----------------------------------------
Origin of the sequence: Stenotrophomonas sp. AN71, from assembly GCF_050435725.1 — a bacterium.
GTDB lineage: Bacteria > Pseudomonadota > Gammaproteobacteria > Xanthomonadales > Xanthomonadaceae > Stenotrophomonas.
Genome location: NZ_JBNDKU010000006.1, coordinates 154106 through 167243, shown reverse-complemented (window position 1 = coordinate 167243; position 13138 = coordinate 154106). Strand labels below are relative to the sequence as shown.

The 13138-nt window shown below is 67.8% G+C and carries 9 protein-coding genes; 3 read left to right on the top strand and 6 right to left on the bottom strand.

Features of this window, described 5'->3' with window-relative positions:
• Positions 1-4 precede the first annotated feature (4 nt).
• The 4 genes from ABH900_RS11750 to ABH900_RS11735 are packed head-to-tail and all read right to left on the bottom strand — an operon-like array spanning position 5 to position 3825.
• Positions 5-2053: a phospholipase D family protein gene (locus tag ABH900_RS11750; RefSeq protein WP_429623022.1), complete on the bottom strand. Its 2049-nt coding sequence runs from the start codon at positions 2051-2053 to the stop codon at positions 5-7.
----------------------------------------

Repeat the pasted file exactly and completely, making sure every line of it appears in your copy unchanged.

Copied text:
Origin of the sequence: Stenotrophomonas sp. AN71, from assembly GCF_050435725.1 — a bacterium.
GTDB lineage: Bacteria > Pseudomonadota > Gammaproteobacteria > Xanthomonadales > Xanthomonadaceae > Stenotrophomonas.
Genome location: NZ_JBNDKU010000006.1, coordinates 154106 through 167243, shown reverse-complemented (window position 1 = coordinate 167243; position 13138 = coordinate 154106). Strand labels below are relative to the sequence as shown.

The 13138-nt window shown below is 67.8% G+C and carries 9 protein-coding genes; 3 read left to right on the top strand and 6 right to left on the bottom strand.

Features of this window, described 5'->3' with window-relative positions:
• Positions 1-4 precede the first annotated feature (4 nt).
• The 4 genes from ABH900_RS11750 to ABH900_RS11735 are packed head-to-tail and all read right to left on the bottom strand — an operon-like array spanning position 5 to position 3825.
• Positions 5-2053: a phospholipase D family protein gene (locus tag ABH900_RS11750; RefSeq protein WP_429623022.1), complete on the bottom strand. Its 2049-nt coding sequence runs from the start codon at positions 2051-2053 to the stop codon at positions 5-7.